The Switchback (or Circular Steam Switchback) was a variant of the platform ride where both the platform and the track upon which the cars ran undulated as a series of “hills” and “valleys”.
During its time of popularity the way in which the Circular Steam Switchback evolved set standards for fairground roundabouts that are still in evidence today.
The spark that created the original idea for rides of this type has been puzzling historians for years, although the first machine emerged from the workshops of Frederick Savage in 1885, a year after American inventor La Marcus Thompson installed something called a Switchback gravity ride (an early form of roller coaster) at Coney Island (USA).
The development of the Switchback begins with the advent of steam power on the fairground and the idea of mounting an engine on a “centre truck” to provide the motive power.
The novelty of the Switchback guaranteed its success with the public. Passengers rode in “cars” often referred to as “toastracks” on account of their minimalist construction.
Public success sparked competition among showmen, who did everything they could to make their machine stand out. The Switchback began a trend for conspicuous opulence at a time when the British Empire was all pervading and Britain’s industrial power had no equal.
While fairground has always been about escapism the evolution of the Switchback embodied a fantasy element that was skillfully employed in enhancing the fairground experience of the public.
Elaborate chariots produced by Savage at Norwich, and embellished by the handiwork of Charles Spooner’s Burton-on-Trent workshop, began to emerge. The introduction of “Venetian Gondolas” to ride in offered working people the opportunity to dream dreams of luxury in a far away place that was a long way from the reality of their everyday lives. In time Gondolas would give way to replica Motor Cars and other manifestations of the “chariot” idea – but fantasy remained the underlying Switchback theme.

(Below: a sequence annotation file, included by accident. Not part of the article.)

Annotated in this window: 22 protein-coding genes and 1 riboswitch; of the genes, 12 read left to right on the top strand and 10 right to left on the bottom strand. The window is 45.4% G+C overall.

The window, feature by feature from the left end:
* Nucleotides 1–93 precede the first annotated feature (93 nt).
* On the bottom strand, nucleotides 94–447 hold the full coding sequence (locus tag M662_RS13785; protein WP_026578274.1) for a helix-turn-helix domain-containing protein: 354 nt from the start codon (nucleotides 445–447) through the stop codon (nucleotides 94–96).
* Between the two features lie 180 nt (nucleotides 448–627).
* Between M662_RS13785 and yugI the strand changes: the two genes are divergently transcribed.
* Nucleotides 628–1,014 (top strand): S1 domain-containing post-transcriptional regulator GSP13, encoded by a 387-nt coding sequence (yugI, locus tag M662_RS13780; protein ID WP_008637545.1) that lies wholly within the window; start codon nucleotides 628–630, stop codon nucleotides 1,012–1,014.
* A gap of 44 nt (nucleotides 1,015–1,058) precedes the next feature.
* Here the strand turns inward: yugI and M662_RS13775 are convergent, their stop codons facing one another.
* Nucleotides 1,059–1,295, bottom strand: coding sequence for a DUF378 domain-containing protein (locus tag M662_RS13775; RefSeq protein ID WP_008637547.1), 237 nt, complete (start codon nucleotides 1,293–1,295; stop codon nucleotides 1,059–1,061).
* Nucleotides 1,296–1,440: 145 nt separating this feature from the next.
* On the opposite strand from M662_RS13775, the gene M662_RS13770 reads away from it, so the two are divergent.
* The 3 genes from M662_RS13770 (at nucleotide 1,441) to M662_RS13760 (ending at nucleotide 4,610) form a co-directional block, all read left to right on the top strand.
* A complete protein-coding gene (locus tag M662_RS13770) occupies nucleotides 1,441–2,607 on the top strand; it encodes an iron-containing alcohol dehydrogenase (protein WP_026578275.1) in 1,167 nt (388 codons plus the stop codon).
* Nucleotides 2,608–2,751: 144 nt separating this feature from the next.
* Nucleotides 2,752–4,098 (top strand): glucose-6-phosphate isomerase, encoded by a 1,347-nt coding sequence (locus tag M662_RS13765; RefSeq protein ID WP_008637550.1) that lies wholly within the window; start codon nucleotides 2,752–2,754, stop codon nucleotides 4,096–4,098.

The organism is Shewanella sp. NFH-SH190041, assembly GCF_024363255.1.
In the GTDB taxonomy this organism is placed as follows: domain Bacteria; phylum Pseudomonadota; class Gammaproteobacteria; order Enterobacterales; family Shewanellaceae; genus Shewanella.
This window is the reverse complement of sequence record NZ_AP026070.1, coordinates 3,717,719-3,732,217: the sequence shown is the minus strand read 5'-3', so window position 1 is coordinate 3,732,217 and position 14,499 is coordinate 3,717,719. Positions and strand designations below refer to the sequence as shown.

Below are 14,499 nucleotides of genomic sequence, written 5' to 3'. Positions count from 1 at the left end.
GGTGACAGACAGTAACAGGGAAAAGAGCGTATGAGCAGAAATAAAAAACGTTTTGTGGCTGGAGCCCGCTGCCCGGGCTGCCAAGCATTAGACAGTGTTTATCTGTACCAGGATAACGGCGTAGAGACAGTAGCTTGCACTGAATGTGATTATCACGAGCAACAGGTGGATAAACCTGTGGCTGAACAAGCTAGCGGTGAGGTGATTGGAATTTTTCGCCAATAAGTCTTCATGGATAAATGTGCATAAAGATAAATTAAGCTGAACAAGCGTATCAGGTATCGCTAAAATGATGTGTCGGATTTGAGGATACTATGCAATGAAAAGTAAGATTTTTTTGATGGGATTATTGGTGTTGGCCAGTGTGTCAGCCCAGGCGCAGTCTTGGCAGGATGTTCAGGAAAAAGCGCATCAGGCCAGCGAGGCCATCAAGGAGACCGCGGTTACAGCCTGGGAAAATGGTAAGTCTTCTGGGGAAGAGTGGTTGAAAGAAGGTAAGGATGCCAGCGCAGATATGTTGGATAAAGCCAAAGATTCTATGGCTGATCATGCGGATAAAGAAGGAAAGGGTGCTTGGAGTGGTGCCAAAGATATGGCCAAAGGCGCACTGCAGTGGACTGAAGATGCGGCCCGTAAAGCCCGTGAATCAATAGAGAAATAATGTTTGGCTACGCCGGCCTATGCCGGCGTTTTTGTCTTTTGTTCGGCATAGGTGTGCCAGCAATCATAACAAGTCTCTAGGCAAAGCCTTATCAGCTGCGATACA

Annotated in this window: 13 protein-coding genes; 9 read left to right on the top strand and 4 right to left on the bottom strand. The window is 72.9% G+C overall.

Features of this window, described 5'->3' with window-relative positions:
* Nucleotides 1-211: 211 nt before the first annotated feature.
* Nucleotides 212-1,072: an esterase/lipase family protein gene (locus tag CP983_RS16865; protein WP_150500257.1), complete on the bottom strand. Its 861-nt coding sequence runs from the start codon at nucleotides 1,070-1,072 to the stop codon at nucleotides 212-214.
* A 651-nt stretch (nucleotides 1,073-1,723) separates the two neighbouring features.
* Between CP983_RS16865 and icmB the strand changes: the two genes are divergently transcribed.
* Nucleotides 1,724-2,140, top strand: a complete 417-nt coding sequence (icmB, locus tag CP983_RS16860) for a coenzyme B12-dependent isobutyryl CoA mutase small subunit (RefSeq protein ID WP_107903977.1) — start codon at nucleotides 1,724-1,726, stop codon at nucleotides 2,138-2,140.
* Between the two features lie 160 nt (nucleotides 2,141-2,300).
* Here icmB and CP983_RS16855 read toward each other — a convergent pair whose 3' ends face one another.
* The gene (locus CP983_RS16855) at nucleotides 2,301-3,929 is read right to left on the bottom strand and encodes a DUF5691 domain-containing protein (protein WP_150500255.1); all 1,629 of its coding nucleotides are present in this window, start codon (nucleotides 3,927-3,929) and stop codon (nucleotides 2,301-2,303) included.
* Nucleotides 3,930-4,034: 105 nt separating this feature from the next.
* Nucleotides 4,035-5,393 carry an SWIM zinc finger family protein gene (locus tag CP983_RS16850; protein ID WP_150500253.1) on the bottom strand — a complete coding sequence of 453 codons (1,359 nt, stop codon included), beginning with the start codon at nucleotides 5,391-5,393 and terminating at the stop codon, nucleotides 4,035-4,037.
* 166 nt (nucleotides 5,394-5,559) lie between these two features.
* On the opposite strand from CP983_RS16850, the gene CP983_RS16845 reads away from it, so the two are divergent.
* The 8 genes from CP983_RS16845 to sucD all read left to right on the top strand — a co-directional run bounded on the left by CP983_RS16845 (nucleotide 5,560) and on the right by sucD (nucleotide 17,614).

The feeling of luxury and opulence wasn’t restricted to the chariots and it quickly spread to the rest of the ride. Scenic artists created huge great canvas drapes that were hung around the base of the rides, hiding the ugly underworks. Portraits appeared on every available panel and board while carved mythical figures gazed down on riders and spectators alike.
The spinning frame that drove the cars was raised to form a very visible spinning top that was elaborately embellished with carvings and other artwork. Handrails were introduced around the ride’s perimeter and even the central mechanism employed to connect the cars to the spinning frame was festooned with ornamental brass and carved shuttering.
A “standing top” design was also introduced with pillars at intervals around the ride supporting a set of highly elaborate rounding boards. The whole was topped with a canvas cover (or tilt) that created an enclosed effect.
One peculiar footnote in the history of the Switchback was the Switchback Galloper, upon which Gondolas or Motors were replaced by horses. Quite why some felt the need to combine both rides is unclear.
Switchbacks were more than just rides, they were travelling works of art that became popular all over Europe. But all novelty has a shelf-life and few survived beyond the 1920s, as Scenic Railways took control on the fairground.